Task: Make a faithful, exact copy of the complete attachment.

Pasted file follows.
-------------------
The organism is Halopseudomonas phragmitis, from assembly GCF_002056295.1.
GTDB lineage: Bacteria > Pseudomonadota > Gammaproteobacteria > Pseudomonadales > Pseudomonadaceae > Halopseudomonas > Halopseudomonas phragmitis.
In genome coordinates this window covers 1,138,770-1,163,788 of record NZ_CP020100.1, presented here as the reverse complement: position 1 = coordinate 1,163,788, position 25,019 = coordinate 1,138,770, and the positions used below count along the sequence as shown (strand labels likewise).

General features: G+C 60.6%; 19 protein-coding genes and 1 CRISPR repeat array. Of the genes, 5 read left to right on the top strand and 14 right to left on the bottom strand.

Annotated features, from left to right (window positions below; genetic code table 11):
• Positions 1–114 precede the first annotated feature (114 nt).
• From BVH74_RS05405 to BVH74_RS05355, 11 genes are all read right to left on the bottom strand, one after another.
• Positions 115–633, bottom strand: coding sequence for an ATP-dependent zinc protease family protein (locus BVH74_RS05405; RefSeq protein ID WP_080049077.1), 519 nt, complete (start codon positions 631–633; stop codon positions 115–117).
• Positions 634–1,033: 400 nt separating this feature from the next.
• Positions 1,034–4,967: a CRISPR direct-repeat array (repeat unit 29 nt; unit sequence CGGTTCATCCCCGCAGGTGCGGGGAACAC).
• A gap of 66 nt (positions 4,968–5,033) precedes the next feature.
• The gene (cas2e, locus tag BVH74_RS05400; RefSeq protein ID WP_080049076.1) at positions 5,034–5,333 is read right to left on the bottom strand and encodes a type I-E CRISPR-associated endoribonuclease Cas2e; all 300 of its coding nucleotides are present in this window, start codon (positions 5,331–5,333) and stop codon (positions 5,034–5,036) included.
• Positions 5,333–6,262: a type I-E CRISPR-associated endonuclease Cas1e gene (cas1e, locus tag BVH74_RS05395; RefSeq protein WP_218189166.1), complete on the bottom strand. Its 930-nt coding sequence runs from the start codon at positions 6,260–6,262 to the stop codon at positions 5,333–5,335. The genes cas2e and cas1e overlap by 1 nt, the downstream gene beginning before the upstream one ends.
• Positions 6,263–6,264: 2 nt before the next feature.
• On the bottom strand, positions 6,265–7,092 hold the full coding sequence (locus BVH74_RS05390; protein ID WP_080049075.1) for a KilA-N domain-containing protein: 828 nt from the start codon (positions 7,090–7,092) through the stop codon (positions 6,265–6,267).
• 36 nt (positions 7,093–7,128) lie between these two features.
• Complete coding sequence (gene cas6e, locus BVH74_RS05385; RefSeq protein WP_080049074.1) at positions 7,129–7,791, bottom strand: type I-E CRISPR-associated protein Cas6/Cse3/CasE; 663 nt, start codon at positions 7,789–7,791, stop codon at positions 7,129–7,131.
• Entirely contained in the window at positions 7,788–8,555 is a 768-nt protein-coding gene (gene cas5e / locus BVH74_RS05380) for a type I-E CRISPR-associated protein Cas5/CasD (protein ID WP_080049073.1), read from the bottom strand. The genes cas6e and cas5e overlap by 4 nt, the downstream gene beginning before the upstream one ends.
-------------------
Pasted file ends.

The organism is Halopseudomonas phragmitis, from assembly GCF_002056295.1.
GTDB lineage: Bacteria > Pseudomonadota > Gammaproteobacteria > Pseudomonadales > Pseudomonadaceae > Halopseudomonas > Halopseudomonas phragmitis.
In genome coordinates this window covers 1,138,770-1,163,788 of record NZ_CP020100.1, presented here as the reverse complement: position 1 = coordinate 1,163,788, position 25,019 = coordinate 1,138,770, and the positions used below count along the sequence as shown (strand labels likewise).

General features: G+C 60.6%; 19 protein-coding genes and 1 CRISPR repeat array. Of the genes, 5 read left to right on the top strand and 14 right to left on the bottom strand.

Annotated features, from left to right (window positions below; genetic code table 11):
• Positions 1–114 precede the first annotated feature (114 nt).
• From BVH74_RS05405 to BVH74_RS05355, 11 genes are all read right to left on the bottom strand, one after another.
• Positions 115–633, bottom strand: coding sequence for an ATP-dependent zinc protease family protein (locus BVH74_RS05405; RefSeq protein ID WP_080049077.1), 519 nt, complete (start codon positions 631–633; stop codon positions 115–117).
• Positions 634–1,033: 400 nt separating this feature from the next.
• Positions 1,034–4,967: a CRISPR direct-repeat array (repeat unit 29 nt; unit sequence CGGTTCATCCCCGCAGGTGCGGGGAACAC).
• A gap of 66 nt (positions 4,968–5,033) precedes the next feature.
• The gene (cas2e, locus tag BVH74_RS05400; RefSeq protein ID WP_080049076.1) at positions 5,034–5,333 is read right to left on the bottom strand and encodes a type I-E CRISPR-associated endoribonuclease Cas2e; all 300 of its coding nucleotides are present in this window, start codon (positions 5,331–5,333) and stop codon (positions 5,034–5,036) included.
• Positions 5,333–6,262: a type I-E CRISPR-associated endonuclease Cas1e gene (cas1e, locus tag BVH74_RS05395; RefSeq protein WP_218189166.1), complete on the bottom strand. Its 930-nt coding sequence runs from the start codon at positions 6,260–6,262 to the stop codon at positions 5,333–5,335. The genes cas2e and cas1e overlap by 1 nt, the downstream gene beginning before the upstream one ends.
• Positions 6,263–6,264: 2 nt before the next feature.
• On the bottom strand, positions 6,265–7,092 hold the full coding sequence (locus BVH74_RS05390; protein ID WP_080049075.1) for a KilA-N domain-containing protein: 828 nt from the start codon (positions 7,090–7,092) through the stop codon (positions 6,265–6,267).
• 36 nt (positions 7,093–7,128) lie between these two features.
• Complete coding sequence (gene cas6e, locus BVH74_RS05385; RefSeq protein WP_080049074.1) at positions 7,129–7,791, bottom strand: type I-E CRISPR-associated protein Cas6/Cse3/CasE; 663 nt, start codon at positions 7,789–7,791, stop codon at positions 7,129–7,131.
• Entirely contained in the window at positions 7,788–8,555 is a 768-nt protein-coding gene (gene cas5e / locus BVH74_RS05380) for a type I-E CRISPR-associated protein Cas5/CasD (protein ID WP_080049073.1), read from the bottom strand. The genes cas6e and cas5e overlap by 4 nt, the downstream gene beginning before the upstream one ends.